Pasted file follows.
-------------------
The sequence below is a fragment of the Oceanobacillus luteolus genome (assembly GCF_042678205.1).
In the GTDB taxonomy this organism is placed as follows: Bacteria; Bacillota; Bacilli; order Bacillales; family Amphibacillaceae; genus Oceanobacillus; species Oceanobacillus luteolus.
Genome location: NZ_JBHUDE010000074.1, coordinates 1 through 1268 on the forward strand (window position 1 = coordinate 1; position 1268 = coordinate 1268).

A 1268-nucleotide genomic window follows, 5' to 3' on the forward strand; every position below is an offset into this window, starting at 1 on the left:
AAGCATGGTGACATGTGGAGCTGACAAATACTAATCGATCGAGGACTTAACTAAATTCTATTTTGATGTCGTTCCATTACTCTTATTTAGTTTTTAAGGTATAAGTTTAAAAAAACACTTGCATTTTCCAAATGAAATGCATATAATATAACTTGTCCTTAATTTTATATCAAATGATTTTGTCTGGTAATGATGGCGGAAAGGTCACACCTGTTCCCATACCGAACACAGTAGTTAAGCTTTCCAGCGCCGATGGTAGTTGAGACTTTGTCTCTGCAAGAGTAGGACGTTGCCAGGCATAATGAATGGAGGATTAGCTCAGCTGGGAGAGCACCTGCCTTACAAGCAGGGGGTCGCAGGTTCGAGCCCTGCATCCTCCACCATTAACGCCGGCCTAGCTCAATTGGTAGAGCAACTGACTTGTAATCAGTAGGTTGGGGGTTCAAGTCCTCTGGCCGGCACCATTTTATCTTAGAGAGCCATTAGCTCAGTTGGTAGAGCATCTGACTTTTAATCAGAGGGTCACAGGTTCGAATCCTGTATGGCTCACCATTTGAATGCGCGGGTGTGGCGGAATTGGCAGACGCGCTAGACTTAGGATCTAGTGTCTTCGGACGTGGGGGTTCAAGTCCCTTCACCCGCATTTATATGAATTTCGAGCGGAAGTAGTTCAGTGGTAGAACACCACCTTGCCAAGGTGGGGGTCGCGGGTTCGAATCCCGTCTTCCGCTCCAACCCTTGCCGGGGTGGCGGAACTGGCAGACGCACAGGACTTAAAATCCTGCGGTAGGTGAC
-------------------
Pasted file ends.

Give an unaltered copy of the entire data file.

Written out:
The sequence below is a fragment of the Oceanobacillus luteolus genome (assembly GCF_042678205.1).
In the GTDB taxonomy this organism is placed as follows: Bacteria; Bacillota; Bacilli; order Bacillales; family Amphibacillaceae; genus Oceanobacillus; species Oceanobacillus luteolus.
Genome location: NZ_JBHUDE010000074.1, coordinates 1 through 1268 on the forward strand (window position 1 = coordinate 1; position 1268 = coordinate 1268).

A 1268-nucleotide genomic window follows, 5' to 3' on the forward strand; every position below is an offset into this window, starting at 1 on the left:
AAGCATGGTGACATGTGGAGCTGACAAATACTAATCGATCGAGGACTTAACTAAATTCTATTTTGATGTCGTTCCATTACTCTTATTTAGTTTTTAAGGTATAAGTTTAAAAAAACACTTGCATTTTCCAAATGAAATGCATATAATATAACTTGTCCTTAATTTTATATCAAATGATTTTGTCTGGTAATGATGGCGGAAAGGTCACACCTGTTCCCATACCGAACACAGTAGTTAAGCTTTCCAGCGCCGATGGTAGTTGAGACTTTGTCTCTGCAAGAGTAGGACGTTGCCAGGCATAATGAATGGAGGATTAGCTCAGCTGGGAGAGCACCTGCCTTACAAGCAGGGGGTCGCAGGTTCGAGCCCTGCATCCTCCACCATTAACGCCGGCCTAGCTCAATTGGTAGAGCAACTGACTTGTAATCAGTAGGTTGGGGGTTCAAGTCCTCTGGCCGGCACCATTTTATCTTAGAGAGCCATTAGCTCAGTTGGTAGAGCATCTGACTTTTAATCAGAGGGTCACAGGTTCGAATCCTGTATGGCTCACCATTTGAATGCGCGGGTGTGGCGGAATTGGCAGACGCGCTAGACTTAGGATCTAGTGTCTTCGGACGTGGGGGTTCAAGTCCCTTCACCCGCATTTATATGAATTTCGAGCGGAAGTAGTTCAGTGGTAGAACACCACCTTGCCAAGGTGGGGGTCGCGGGTTCGAATCCCGTCTTCCGCTCCAACCCTTGCCGGGGTGGCGGAACTGGCAGACGCACAGGACTTAAAATCCTGCGGTAGGTGAC